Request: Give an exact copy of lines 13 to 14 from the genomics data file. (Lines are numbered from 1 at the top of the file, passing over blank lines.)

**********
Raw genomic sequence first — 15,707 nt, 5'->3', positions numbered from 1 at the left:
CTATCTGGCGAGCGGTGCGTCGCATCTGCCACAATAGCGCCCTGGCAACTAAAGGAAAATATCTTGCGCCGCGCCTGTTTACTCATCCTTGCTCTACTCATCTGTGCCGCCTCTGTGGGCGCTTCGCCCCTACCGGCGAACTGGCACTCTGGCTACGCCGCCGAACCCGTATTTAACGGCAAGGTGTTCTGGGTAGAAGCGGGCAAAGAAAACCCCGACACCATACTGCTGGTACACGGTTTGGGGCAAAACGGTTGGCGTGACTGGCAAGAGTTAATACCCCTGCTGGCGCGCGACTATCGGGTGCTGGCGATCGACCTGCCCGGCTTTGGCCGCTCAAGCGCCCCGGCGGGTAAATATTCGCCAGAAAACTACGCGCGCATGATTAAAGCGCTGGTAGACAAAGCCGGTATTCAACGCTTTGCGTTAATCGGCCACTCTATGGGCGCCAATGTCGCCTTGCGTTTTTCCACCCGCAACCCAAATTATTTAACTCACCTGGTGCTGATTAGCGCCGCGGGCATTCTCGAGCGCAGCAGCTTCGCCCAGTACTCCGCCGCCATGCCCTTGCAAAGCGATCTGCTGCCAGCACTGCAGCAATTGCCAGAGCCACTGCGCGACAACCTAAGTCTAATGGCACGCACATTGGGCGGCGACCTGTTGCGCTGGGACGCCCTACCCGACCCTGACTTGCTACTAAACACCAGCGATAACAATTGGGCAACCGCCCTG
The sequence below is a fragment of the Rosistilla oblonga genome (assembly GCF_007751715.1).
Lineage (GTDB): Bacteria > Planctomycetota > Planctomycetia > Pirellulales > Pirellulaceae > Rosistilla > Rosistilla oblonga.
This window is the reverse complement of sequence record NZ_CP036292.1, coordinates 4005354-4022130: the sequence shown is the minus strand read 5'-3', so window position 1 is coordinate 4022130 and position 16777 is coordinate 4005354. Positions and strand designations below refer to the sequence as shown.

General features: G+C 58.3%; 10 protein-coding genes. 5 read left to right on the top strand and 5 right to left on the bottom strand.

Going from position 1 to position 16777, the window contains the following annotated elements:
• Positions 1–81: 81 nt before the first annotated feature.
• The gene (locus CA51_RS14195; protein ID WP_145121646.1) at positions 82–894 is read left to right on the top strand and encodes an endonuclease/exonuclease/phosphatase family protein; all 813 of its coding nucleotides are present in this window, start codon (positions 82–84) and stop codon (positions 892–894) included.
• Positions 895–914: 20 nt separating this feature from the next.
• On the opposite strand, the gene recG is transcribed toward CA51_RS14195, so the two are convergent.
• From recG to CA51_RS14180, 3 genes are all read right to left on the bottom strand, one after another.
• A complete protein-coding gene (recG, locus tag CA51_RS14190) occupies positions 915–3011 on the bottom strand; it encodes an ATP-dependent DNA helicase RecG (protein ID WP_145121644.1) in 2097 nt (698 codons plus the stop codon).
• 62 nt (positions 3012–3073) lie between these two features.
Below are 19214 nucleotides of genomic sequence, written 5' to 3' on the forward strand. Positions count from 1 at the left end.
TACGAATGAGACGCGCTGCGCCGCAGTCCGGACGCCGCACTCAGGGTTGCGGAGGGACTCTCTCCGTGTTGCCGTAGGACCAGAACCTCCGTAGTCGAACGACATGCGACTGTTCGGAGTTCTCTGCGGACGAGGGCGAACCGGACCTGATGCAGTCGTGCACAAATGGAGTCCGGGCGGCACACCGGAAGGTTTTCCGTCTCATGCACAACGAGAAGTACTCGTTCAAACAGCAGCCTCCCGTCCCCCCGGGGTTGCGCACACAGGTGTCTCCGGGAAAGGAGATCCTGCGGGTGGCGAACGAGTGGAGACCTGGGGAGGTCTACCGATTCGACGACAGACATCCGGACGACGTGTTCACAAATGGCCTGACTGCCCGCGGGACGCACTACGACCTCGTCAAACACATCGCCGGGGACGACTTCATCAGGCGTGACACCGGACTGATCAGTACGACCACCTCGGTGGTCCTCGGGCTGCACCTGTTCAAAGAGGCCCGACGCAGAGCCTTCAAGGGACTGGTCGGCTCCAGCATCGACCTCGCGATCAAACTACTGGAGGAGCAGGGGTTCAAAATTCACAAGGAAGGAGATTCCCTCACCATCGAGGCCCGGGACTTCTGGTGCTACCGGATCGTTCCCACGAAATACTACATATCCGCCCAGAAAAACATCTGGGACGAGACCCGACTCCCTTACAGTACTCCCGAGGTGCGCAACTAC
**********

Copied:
• A complete protein-coding gene (recG, locus tag CA51_RS14190) occupies positions 915–3011 on the bottom strand; it encodes an ATP-dependent DNA helicase RecG (protein ID WP_145121644.1) in 2097 nt (698 codons plus the stop codon).
• 62 nt (positions 3012–3073) lie between these two features.